Teaching Empathy

Empathy: the action of understanding, being aware of, being sensitive to, and vicariously experiencing the feelings, thoughts, and experiences of another.

Empathy is vital for a civilized society to thrive, yet it is not necessarily instinctive and sometimes needs to be taught.

In Denmark, a nation that has consistently been voted the happiest in terms of the quality of life for its citizens, empathy is taught in schools from a very young age. Introduced in 1993, a mandatory program called
“Step by Step”, begins as early as pre-school.

Children are not born with racism or hate or suspicion, they learn those terrible traits from society. So why not teach them how to stay kind instead?

“Step by Step” shows kids images of other kids in different emotional states; sadness, anger, fear, frustration, happiness, confusion and so on. The students then talk about what they see, what the other child is feeling and what they think it would feel like to themselves.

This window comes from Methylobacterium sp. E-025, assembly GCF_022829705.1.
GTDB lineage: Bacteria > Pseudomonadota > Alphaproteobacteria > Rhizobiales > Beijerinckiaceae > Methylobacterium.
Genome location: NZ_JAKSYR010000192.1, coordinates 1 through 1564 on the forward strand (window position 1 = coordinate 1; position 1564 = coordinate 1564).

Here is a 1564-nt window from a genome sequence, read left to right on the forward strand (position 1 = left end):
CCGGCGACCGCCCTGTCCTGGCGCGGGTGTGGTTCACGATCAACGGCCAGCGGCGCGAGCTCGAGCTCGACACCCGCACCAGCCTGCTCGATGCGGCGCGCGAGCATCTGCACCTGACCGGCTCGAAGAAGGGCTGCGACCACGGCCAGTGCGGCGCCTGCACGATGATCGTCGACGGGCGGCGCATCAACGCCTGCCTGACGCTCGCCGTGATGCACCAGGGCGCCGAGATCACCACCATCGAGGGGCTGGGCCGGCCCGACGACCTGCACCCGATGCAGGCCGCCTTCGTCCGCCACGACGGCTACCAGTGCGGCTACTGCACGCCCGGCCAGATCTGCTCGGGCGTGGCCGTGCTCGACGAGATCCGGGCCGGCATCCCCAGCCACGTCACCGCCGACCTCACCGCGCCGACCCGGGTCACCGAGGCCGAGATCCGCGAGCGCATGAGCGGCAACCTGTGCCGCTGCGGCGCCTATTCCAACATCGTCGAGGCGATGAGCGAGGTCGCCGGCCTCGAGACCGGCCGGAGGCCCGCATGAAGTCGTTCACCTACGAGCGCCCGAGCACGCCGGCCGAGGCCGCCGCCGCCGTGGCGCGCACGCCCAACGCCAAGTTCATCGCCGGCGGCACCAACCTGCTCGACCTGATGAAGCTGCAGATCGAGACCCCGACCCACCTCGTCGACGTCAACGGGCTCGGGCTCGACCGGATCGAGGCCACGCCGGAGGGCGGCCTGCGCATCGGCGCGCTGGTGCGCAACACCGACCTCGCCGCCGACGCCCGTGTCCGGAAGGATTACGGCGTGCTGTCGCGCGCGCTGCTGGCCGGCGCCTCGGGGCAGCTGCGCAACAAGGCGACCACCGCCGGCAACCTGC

They learn the life-affirming skills of how to read facial expressions and body language of problem solving, self-control and of course, empathy.
Teaching non-judgement is also essential, they are to simply recognize the emotions they see and respect those sentiments.

The Danish go even further with an anti-bullying programs that encourage kids to talk about bullying and teasing and to learn to become more caring to each other. It has yielded such positive results that 98% of teachers say they would recommend it to other institutions.

And it has been proven that empathy is one of the most important factors in fostering successful leaders, entrepreneurs, managers and businesses.

While history, science and math are important, the Danish understand that empathy is a necessary life skill that will empower a person and take them farther in life than numbers and facts ever will.